Reactivity studies of pincer bis-protic N-heterocyclic carbene complexes of platinum and palladium under basic conditions

  1. 1 ,
  2. 2 ,
  3. 2 and
  4. 1
1Department of Chemistry and Biochemistry, San Diego State University, San Diego, CA 92182-1030, USA
2Department of Chemistry and Biochemistry, University of California San Diego, La Jolla, CA 92093-0358, USA
  1. Corresponding author email
Guest Editor: S. P. Nolan
Beilstein J. Org. Chem. 2016, 12, 1334–1339.
Received 07 Feb 2016, Accepted 09 Jun 2016, Published 28 Jun 2016
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Bis-protic N-heterocyclic carbene complexes of platinum and palladium (4) yield dimeric structures 6 when treated with sodium tert-butoxide in CH2Cl2. The use of a more polar solvent (THF) and a strong base (LiN(iPr)2) gave the lithium chloride adducts monobasic complex 7 or analogous dibasic complex 8.


N-Heterocyclic carbenes (NHCs) have been extensively researched for a number of purposes since 1991 when Arduengo first isolated free NHCs [1-3]. NHCs as ligands have been known even longer. In 1968, Wanzlick and Öfele separately synthesized mercury(II) and chromium(0) imidazol-2-ylidene complexes [3]. Nearly 50 years of NHC ligand research have demonstrated the importance of the electronic and steric effects that can be modified by altering the alkyl or aryl groups on each nitrogen atom. Less common are protic imidazol-2-ylidene (PNHC) ligands with a hydrogen atom on one or both of the stabilizing nitrogens. The synthesis of PNHC complexes has proven to be a challenge, which has limited studies of their reactivity [4-8].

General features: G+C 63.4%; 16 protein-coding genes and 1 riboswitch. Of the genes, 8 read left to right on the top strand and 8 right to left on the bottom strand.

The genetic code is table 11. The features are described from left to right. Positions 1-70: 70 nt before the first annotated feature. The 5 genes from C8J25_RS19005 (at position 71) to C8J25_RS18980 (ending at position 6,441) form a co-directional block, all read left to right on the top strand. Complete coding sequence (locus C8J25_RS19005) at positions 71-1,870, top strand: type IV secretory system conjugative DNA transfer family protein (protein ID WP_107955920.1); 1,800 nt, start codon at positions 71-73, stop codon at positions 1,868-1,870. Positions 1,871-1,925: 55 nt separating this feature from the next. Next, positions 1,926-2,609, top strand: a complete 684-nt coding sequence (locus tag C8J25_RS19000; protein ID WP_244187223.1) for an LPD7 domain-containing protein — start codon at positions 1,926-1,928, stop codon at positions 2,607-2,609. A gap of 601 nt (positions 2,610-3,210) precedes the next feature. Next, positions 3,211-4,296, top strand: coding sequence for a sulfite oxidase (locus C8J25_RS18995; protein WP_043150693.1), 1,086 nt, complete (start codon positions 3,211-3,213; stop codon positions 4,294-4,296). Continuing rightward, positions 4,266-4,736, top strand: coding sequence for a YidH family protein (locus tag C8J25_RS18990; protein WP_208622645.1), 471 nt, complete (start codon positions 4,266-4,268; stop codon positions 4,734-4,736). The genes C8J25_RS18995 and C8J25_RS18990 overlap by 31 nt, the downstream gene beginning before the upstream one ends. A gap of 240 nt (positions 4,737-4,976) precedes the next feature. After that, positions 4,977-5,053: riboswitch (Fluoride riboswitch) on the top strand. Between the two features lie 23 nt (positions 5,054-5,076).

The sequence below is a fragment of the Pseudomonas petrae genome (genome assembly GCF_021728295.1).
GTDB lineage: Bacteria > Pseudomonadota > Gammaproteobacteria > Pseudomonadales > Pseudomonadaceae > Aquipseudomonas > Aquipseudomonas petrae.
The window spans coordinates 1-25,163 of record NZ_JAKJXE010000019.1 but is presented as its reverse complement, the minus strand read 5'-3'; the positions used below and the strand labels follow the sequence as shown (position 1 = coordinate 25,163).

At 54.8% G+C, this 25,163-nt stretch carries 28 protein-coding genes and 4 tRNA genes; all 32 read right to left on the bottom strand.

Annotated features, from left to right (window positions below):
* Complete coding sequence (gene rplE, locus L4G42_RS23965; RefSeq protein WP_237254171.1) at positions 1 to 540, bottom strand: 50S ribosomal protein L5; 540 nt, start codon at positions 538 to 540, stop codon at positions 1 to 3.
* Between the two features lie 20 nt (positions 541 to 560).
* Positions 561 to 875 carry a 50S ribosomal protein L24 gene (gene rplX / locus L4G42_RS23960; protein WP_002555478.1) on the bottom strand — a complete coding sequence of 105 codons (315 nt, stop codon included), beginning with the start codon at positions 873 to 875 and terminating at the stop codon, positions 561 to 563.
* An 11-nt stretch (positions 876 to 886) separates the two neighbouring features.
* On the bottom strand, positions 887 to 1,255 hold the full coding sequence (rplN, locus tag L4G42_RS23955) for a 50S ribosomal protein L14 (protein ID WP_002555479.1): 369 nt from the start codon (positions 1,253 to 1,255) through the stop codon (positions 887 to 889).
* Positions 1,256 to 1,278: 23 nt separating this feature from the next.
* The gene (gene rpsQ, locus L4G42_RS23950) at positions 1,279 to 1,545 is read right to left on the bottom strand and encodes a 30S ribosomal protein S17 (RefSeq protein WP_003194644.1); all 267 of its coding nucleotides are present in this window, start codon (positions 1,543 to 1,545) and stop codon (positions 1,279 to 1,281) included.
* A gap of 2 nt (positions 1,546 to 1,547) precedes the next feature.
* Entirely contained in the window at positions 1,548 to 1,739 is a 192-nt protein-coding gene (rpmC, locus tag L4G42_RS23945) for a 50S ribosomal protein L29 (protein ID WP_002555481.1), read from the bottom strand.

Protic imidazol-2-ylidene ligands (e.g., 1) have been shown to form an imidazolyl ligand (e.g., 2) after deprotonation with a basic proton-accepting nitrogen (Figure 1). We are unaware of reports on an experimentally determined pKa value of a PNHC imidazolidene complex, but looking at related derivatives, Isobe showed that a 2-palladated pyridine was 3.57 pKa units more basic than pyridine [9,10]. Considering reactions other than simple proton transfer, imidazol-2-yl complexes have recently been used to bind to a second transition metal [11]. Additionally, Cp*Ir complexes from our group [12] demonstrated heterolysis of the H–H bond of H2 and of the C–H bond of acetylene. The same ligand in CpRu complexes 2 and 3 showed heterolysis of dihydrogen [13]. 1 had a much faster ligand exchange rate after ionization as compared to the Cp*Ir analog (ethylene bound in 5 min at rt (CpRu) instead of 16 h at 70 °C (Cp*Ir)). Species 1 could be converted in situ to the hydride and isolated, or generated in situ and used as a transfer hydrogenation catalyst. Interestingly, the ligand substitution rate of ethylene and the heterolysis of dihydrogen was much greater for 3 than for 2. With only a few papers exploring the utility of these imidazol-2-yl complexes, we aim to extend this to our recently reported pincer bis PNHC complexes 4-PdCl and 4-PtCl and their triflato analogs [14]. The design of these complexes was inspired by studies of Kunz et al. on aprotic analogs [15,16].